01 July 2010

Wooden Boat Show - Boats!

Helena and I went to the Wooden Boat Show in Mystic this weekend with several goals in mind. One of them was to see the Bronze Casting for Boat Builder's demonstration. I've already discussed that elsewhere.

Another goal was to get ideas for my next boat building project.

Having had the pleasure of Cabin Boy's company for 700 miles (so far!), I'm totally happy with his performance as a tender for a single hander. Cabin Boy tows wonderfully, and equipped with good long oars (not the namby-pamby too-short oars that you see so often these days... remind me of T-Rex arms waving helplessly in the air!)

Sorry... As I was saying, with good stout oars, Cabin Boy rows extremely well. Several times, I have had to row into a stiff breeze to get back to the Blue Moon, and it was always easier than I expected.

However, Cabin Boy is a bit small for two people. Okay for the occasional short trip ashore, but you do have to keep a wary eye on the freeboard.

So I've been thinking of building a bigger tender, for when Helena and I are out cruising next summer (I'm dying to get back to Buzzard's Bay, where I haven't been for about 20 years...)

The question is, what to build?

To get some expert advice, I stopped by the Atkin Boat Plans booth at the show to ask Pat Atkin for her opinon.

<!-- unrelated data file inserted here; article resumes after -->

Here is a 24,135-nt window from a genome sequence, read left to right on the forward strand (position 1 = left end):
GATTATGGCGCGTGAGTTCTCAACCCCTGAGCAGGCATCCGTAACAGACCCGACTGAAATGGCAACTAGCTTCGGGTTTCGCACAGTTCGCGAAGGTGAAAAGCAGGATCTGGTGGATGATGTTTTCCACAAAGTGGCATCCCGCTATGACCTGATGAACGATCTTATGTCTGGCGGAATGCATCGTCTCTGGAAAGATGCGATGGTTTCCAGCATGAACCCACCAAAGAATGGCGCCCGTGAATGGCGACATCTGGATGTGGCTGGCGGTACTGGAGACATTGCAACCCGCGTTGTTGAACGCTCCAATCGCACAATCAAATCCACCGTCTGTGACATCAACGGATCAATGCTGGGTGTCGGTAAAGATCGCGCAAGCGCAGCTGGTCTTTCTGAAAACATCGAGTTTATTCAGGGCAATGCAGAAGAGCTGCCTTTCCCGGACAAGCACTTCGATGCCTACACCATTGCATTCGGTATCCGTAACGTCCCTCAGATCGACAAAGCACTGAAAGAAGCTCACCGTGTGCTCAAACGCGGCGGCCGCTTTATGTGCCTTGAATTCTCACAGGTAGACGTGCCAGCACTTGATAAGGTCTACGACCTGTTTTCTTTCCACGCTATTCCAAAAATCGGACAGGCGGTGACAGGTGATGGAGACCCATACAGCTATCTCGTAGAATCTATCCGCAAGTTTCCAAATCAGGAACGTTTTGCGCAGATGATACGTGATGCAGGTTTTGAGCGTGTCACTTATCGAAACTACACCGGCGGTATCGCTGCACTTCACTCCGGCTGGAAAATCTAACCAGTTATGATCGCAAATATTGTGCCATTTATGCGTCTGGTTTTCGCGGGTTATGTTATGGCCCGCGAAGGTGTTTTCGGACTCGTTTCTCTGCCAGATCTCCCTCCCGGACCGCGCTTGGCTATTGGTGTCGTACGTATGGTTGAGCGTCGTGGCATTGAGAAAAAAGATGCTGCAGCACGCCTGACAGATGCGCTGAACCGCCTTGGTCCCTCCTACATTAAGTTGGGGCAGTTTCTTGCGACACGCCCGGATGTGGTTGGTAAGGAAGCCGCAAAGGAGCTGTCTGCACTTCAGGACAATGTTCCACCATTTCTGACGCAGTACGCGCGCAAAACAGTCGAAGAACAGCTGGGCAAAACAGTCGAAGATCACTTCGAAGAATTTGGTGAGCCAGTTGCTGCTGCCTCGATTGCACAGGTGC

Pat Atkin & Me
photo Helena Almberg

As I expected, Pat was able to diagnose my needs almost immediately, and had a terrific recommendation: Vintage, a William Atkin design.

Vintage was designed for the famous Thomas Flemming Day, founder and editor of the Rudder -- a legendary sailing magazine, now long gone.

First issue of the Rudder

She's a 10' round-bottom, lapstrake boat -- perfect for my requirements, since I got the hang of lapstrake construction with Cabin Boy, but would like to try my hand at a round-bottom boat.

Even more important, she is gorgeous, I think. Here's a picture of a recent Vintage, built by Eric Hvalsoe:

Atkin Vintage, built by Eric Hvalsoe

So Vintage is a definite possibility. She'd be a big challenge for me, no doubt, but I think I could just manage her. And she'd be a perfect tender for the Blue Moon.

On the other hand, I also need to think about fitting out the Blue Moon's interior, this winter. The current spartan layout is okay for me, but I'd hesitate to inflict it on Helena for more than one night.

The secret of keeping wives on boats, I think, is to treat them like honored guests, and that means comfortable accommodations and 'facilities'. And, of course, good food and cold drinks. None of which the Blue Moon readily supplies at the moment!

So, I'll just have to see if I can juggle both builds this winter. Assuming I can get the Blue Moon to NY before the snow flies!

Speaking of which, I'm dying to get back down to FL to do the next leg (to Myrtle Beach, SC), but I'm stuck working on a new software project for at least a couple weeks... You might think, from reading this blog, that I'm retired, but far from it. Not with two kids still in college. I'm just lucky enough to have a business that I can run reasonably well from the cabin of a small boat. Except when I've got a big project on, which I do at the moment. So the Blue Moon will have to wait a bit.

In the meantime, I'm designing a stronger, fixed bracket for my new Yamaha outboard. I plan to have that built and affixed to the Blue Moon before departing Jacksonville. But details will have to wait for a future post...

>>> Next Episode: Sail Tie Envy

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